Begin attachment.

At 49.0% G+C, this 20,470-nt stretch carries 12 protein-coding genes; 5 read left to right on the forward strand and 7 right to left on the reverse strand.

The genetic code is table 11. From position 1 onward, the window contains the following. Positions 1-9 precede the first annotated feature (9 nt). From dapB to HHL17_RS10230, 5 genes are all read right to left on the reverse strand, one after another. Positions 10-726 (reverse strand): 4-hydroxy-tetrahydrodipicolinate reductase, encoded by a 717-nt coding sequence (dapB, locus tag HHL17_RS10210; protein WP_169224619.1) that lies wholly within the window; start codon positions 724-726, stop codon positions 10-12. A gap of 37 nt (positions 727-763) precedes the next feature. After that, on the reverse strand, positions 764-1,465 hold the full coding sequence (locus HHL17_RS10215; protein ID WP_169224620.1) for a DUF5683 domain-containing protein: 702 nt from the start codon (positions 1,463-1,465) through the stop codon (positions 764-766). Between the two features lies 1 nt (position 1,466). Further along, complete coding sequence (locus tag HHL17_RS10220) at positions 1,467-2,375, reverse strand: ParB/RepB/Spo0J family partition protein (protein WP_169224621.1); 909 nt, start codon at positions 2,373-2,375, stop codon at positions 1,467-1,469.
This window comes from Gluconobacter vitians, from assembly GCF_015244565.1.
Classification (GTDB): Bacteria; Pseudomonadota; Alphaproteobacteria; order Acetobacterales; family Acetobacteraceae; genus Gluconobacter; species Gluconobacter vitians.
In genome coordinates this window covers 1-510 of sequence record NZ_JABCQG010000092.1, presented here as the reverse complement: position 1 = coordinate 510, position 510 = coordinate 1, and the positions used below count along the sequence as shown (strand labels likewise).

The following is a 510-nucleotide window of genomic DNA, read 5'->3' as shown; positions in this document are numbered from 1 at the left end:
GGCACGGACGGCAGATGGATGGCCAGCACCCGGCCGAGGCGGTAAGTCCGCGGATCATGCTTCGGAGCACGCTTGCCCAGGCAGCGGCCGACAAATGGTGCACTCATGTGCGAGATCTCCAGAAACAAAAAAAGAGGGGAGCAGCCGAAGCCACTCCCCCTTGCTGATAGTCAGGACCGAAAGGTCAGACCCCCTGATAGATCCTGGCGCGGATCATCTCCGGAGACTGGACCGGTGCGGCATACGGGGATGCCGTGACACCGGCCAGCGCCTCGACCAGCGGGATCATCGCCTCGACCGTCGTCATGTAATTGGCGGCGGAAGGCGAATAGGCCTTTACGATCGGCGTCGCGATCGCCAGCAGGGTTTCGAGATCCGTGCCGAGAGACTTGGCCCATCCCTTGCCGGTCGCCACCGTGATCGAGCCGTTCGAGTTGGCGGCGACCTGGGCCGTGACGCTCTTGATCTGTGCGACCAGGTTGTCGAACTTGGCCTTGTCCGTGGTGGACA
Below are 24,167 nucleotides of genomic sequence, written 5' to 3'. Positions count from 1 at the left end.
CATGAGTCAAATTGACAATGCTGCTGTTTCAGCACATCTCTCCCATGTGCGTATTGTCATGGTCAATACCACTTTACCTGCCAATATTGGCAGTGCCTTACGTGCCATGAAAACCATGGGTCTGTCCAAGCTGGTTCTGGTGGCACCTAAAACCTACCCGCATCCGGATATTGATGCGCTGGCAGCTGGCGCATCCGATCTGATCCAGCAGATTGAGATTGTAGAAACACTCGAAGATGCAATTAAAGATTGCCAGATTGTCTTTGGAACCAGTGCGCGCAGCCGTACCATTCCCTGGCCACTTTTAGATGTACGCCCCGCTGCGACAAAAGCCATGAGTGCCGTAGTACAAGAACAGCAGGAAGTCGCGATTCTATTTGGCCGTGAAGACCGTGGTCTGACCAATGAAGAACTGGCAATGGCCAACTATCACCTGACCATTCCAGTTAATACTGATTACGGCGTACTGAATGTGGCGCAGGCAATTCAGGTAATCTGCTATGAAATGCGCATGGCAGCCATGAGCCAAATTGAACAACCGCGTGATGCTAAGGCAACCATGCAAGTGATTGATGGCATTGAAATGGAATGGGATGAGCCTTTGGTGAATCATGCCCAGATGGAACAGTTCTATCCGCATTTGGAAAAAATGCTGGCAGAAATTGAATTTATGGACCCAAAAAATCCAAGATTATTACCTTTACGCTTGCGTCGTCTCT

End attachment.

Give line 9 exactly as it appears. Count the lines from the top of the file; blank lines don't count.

CATGAGTCAAATTGACAATGCTGCTGTTTCAGCACATCTCTCCCATGTGCGTATTGTCATGGTCAATACCACTTTACCTGCCAATATTGGCAGTGCCTTACGTGCCATGAAAACCATGGGTCTGTCCAAGCTGGTTCTGGTGGCACCTAAAACCTACCCGCATCCGGATATTGATGCGCTGGCAGCTGGCGCATCCGATCTGATCCAGCAGATTGAGATTGTAGAAACACTCGAAGATGCAATTAAAGATTGCCAGATTGTCTTTGGAACCAGTGCGCGCAGCCGTACCATTCCCTGGCCACTTTTAGATGTACGCCCCGCTGCGACAAAAGCCATGAGTGCCGTAGTACAAGAACAGCAGGAAGTCGCGATTCTATTTGGCCGTGAAGACCGTGGTCTGACCAATGAAGAACTGGCAATGGCCAACTATCACCTGACCATTCCAGTTAATACTGATTACGGCGTACTGAATGTGGCGCAGGCAATTCAGGTAATCTGCTATGAAATGCGCATGGCAGCCATGAGCCAAATTGAACAACCGCGTGATGCTAAGGCAACCATGCAAGTGATTGATGGCATTGAAATGGAATGGGATGAGCCTTTGGTGAATCATGCCCAGATGGAACAGTTCTATCCGCATTTGGAAAAAATGCTGGCAGAAATTGAATTTATGGACCCAAAAAATCCAAGATTATTACCTTTACGCTTGCGTCGTCTCT